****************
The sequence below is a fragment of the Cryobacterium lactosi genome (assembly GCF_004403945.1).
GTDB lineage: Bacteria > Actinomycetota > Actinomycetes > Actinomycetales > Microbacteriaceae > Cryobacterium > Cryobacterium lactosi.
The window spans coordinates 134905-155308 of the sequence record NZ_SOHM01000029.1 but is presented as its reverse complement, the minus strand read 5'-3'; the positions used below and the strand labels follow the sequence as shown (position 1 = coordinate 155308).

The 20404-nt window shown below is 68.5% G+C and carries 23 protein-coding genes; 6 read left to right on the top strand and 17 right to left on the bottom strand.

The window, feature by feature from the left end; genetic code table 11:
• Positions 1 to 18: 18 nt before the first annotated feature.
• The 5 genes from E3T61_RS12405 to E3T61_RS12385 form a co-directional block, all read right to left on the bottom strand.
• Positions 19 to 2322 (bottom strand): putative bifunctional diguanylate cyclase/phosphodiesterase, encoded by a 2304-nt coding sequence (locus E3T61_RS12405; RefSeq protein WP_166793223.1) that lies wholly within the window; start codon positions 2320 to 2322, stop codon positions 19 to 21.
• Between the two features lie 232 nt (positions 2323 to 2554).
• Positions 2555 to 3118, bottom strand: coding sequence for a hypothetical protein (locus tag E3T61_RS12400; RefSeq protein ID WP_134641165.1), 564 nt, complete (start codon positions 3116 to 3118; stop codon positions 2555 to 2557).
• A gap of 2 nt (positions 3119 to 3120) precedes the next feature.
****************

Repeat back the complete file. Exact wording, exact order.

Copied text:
The sequence below is a fragment of the Cryobacterium lactosi genome (assembly GCF_004403945.1).
GTDB lineage: Bacteria > Actinomycetota > Actinomycetes > Actinomycetales > Microbacteriaceae > Cryobacterium > Cryobacterium lactosi.
The window spans coordinates 134905-155308 of the sequence record NZ_SOHM01000029.1 but is presented as its reverse complement, the minus strand read 5'-3'; the positions used below and the strand labels follow the sequence as shown (position 1 = coordinate 155308).

The 20404-nt window shown below is 68.5% G+C and carries 23 protein-coding genes; 6 read left to right on the top strand and 17 right to left on the bottom strand.

The window, feature by feature from the left end; genetic code table 11:
• Positions 1 to 18: 18 nt before the first annotated feature.
• The 5 genes from E3T61_RS12405 to E3T61_RS12385 form a co-directional block, all read right to left on the bottom strand.
• Positions 19 to 2322 (bottom strand): putative bifunctional diguanylate cyclase/phosphodiesterase, encoded by a 2304-nt coding sequence (locus E3T61_RS12405; RefSeq protein WP_166793223.1) that lies wholly within the window; start codon positions 2320 to 2322, stop codon positions 19 to 21.
• Between the two features lie 232 nt (positions 2323 to 2554).
• Positions 2555 to 3118, bottom strand: coding sequence for a hypothetical protein (locus tag E3T61_RS12400; RefSeq protein ID WP_134641165.1), 564 nt, complete (start codon positions 3116 to 3118; stop codon positions 2555 to 2557).
• A gap of 2 nt (positions 3119 to 3120) precedes the next feature.